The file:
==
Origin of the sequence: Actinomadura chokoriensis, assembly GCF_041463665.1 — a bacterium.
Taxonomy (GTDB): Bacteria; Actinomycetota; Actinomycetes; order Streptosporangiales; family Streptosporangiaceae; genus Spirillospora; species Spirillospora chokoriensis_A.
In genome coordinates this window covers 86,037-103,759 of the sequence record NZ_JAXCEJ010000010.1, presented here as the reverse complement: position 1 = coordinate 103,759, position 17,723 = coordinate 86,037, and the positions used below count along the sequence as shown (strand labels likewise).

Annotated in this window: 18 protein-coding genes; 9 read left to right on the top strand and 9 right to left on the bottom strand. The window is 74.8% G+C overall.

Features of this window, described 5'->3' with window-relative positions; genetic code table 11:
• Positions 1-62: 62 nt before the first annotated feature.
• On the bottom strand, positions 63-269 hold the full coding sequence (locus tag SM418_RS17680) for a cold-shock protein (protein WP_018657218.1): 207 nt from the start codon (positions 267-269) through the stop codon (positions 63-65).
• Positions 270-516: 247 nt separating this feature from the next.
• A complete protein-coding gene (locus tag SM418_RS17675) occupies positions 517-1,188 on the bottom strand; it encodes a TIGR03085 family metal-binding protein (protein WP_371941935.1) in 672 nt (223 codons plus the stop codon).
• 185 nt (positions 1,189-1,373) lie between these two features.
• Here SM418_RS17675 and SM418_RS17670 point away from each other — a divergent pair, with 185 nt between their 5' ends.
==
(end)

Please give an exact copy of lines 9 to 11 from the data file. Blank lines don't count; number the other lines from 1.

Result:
• A complete protein-coding gene (locus tag SM418_RS17675) occupies positions 517-1,188 on the bottom strand; it encodes a TIGR03085 family metal-binding protein (protein WP_371941935.1) in 672 nt (223 codons plus the stop codon).
• 185 nt (positions 1,189-1,373) lie between these two features.
• Here SM418_RS17675 and SM418_RS17670 point away from each other — a divergent pair, with 185 nt between their 5' ends.